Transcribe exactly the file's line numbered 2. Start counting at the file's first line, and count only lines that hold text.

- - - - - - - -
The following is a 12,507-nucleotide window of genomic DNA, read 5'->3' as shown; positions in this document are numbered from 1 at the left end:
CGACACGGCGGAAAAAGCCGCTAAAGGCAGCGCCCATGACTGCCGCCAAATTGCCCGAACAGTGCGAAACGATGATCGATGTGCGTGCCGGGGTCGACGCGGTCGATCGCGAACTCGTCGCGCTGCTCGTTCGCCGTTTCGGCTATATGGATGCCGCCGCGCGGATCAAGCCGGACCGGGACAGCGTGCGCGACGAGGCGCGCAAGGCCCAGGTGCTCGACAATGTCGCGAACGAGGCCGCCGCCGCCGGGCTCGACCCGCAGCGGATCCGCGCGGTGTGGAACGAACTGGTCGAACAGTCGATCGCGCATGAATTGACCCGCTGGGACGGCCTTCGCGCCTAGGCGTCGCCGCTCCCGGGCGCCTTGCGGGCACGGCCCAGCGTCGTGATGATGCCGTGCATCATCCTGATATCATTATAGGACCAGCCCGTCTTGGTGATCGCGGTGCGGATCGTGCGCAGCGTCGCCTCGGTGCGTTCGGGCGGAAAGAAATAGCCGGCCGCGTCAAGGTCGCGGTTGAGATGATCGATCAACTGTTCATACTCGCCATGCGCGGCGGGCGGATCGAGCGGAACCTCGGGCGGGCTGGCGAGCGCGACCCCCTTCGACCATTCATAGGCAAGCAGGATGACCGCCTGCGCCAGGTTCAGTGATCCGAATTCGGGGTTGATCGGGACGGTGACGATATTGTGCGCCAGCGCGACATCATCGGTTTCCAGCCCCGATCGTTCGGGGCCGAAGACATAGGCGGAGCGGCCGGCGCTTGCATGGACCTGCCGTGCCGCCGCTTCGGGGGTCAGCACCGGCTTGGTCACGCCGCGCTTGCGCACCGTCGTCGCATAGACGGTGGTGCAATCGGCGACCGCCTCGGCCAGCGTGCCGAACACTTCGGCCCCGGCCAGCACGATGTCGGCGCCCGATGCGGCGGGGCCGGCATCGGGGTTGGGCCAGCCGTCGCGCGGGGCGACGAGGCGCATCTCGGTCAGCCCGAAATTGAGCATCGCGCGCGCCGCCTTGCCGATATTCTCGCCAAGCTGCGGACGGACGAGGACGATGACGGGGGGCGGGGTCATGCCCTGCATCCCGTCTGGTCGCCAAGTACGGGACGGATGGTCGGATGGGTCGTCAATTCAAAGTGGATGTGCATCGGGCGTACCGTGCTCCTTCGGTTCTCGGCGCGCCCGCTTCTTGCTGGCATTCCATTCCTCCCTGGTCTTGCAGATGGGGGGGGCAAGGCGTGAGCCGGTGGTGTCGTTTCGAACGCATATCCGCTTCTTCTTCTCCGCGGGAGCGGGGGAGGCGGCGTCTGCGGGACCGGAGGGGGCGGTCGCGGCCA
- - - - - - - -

CGACACGGCGGAAAAAGCCGCTAAAGGCAGCGCCCATGACTGCCGCCAAATTGCCCGAACAGTGCGAAACGATGATCGATGTGCGTGCCGGGGTCGACGCGGTCGATCGCGAACTCGTCGCGCTGCTCGTTCGCCGTTTCGGCTATATGGATGCCGCCGCGCGGATCAAGCCGGACCGGGACAGCGTGCGCGACGAGGCGCGCAAGGCCCAGGTGCTCGACAATGTCGCGAACGAGGCCGCCGCCGCCGGGCTCGACCCGCAGCGGATCCGCGCGGTGTGGAACGAACTGGTCGAACAGTCGATCGCGCATGAATTGACCCGCTGGGACGGCCTTCGCGCCTAGGCGTCGCCGCTCCCGGGCGCCTTGCGGGCACGGCCCAGCGTCGTGATGATGCCGTGCATCATCCTGATATCATTATAGGACCAGCCCGTCTTGGTGATCGCGGTGCGGATCGTGCGCAGCGTCGCCTCGGTGCGTTCGGGCGGAAAGAAATAGCCGGCCGCGTCAAGGTCGCGGTTGAGATGATCGATCAACTGTTCATACTCGCCATGCGCGGCGGGCGGATCGAGCGGAACCTCGGGCGGGCTGGCGAGCGCGACCCCCTTCGACCATTCATAGGCAAGCAGGATGACCGCCTGCGCCAGGTTCAGTGATCCGAATTCGGGGTTGATCGGGACGGTGACGATATTGTGCGCCAGCGCGACATCATCGGTTTCCAGCCCCGATCGTTCGGGGCCGAAGACATAGGCGGAGCGGCCGGCGCTTGCATGGACCTGCCGTGCCGCCGCTTCGGGGGTCAGCACCGGCTTGGTCACGCCGCGCTTGCGCACCGTCGTCGCATAGACGGTGGTGCAATCGGCGACCGCCTCGGCCAGCGTGCCGAACACTTCGGCCCCGGCCAGCACGATGTCGGCGCCCGATGCGGCGGGGCCGGCATCGGGGTTGGGCCAGCCGTCGCGCGGGGCGACGAGGCGCATCTCGGTCAGCCCGAAATTGAGCATCGCGCGCGCCGCCTTGCCGATATTCTCGCCAAGCTGCGGACGGACGAGGACGATGACGGGGGGCGGGGTCATGCCCTGCATCCCGTCTGGTCGCCAAGTACGGGACGGATGGTCGGATGGGTCGTCAATTCAAAGTGGATGTGCATCGGGCGTACCGTGCTCCTTCGGTTCTCGGCGCGCCCGCTTCTTGCTGGCATTCCATTCCTCCCTGGTCTTGCAGATGGGGGGGGCAAGGCGTGAGCCGGTGGTGTCGTTTCGAACGCATATCCGCTTCTTCTTCTCCGCGGGAGCGGGGGAGGCGGCGTCTGCGGGACCGGAGGGGGCGGTCGCGGCCA